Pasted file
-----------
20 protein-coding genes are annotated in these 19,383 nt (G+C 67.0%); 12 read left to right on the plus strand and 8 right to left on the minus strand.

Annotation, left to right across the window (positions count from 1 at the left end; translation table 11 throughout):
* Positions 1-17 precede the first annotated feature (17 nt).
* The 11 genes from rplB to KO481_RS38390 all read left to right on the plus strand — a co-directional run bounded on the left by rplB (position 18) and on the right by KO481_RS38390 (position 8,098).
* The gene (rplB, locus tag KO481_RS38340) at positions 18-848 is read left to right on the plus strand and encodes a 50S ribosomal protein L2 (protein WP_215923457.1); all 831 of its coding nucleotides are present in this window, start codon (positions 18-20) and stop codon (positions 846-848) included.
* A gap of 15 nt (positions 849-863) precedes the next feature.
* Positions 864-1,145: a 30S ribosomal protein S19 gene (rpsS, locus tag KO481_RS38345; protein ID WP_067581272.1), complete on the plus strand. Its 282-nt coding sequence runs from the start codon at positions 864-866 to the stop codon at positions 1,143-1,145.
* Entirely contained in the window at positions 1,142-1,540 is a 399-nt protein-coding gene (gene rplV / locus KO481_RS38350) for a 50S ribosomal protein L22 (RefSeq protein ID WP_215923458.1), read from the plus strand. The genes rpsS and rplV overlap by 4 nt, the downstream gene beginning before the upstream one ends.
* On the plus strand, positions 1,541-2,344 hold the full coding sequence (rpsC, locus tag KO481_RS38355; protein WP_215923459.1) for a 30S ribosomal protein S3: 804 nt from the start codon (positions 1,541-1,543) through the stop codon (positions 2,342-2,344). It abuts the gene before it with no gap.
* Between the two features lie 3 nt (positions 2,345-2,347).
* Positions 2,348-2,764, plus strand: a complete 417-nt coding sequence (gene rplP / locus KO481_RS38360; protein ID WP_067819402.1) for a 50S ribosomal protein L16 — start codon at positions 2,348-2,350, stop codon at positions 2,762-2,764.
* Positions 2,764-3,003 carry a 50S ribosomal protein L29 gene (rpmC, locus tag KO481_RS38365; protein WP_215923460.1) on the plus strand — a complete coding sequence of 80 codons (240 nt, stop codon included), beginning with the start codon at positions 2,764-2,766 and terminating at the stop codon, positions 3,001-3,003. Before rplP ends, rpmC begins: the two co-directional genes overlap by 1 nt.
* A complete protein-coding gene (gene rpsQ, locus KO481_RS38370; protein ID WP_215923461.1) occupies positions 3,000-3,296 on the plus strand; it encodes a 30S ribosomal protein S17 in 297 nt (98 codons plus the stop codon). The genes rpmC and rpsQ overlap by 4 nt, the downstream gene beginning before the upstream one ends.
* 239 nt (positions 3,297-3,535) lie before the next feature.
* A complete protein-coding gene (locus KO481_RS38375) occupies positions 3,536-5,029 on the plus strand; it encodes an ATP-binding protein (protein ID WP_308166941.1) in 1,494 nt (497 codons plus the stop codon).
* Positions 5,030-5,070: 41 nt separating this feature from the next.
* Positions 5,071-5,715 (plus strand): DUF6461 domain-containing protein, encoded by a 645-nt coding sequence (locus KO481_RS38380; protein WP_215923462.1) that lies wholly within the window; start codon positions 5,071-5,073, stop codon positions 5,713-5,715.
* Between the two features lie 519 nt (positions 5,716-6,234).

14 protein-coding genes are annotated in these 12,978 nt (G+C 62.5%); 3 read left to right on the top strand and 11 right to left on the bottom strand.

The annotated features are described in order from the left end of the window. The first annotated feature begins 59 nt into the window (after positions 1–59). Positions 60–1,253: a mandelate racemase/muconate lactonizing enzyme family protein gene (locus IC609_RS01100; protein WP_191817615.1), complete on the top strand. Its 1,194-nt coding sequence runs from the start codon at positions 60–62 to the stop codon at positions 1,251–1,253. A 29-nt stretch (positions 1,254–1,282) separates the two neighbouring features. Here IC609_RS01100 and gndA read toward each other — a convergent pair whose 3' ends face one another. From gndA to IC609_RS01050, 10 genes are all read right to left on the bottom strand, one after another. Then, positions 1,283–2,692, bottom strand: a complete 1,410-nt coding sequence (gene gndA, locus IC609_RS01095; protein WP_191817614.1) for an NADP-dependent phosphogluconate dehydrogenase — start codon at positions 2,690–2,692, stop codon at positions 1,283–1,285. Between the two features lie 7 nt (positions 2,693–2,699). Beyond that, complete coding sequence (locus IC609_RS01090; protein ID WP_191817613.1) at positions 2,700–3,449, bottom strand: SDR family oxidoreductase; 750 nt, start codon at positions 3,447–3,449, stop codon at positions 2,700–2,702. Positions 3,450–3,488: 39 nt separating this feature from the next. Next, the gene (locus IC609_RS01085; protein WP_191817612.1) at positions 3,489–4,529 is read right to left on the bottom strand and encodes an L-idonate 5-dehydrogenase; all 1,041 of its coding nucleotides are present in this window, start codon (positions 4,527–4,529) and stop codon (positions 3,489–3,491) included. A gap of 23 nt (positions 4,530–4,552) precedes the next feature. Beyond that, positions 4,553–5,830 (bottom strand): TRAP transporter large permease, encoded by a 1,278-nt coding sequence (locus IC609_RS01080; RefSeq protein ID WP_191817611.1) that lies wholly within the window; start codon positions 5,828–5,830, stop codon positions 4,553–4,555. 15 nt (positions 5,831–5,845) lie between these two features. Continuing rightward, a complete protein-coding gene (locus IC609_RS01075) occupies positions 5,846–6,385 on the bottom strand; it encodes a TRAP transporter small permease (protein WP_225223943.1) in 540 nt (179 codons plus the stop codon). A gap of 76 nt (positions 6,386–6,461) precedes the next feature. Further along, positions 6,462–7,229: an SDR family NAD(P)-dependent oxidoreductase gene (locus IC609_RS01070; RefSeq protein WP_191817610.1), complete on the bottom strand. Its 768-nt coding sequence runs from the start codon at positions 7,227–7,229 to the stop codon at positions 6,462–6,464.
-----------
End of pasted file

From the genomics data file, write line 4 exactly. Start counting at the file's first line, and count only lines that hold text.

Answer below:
* The 11 genes from rplB to KO481_RS38390 all read left to right on the plus strand — a co-directional run bounded on the left by rplB (position 18) and on the right by KO481_RS38390 (position 8,098).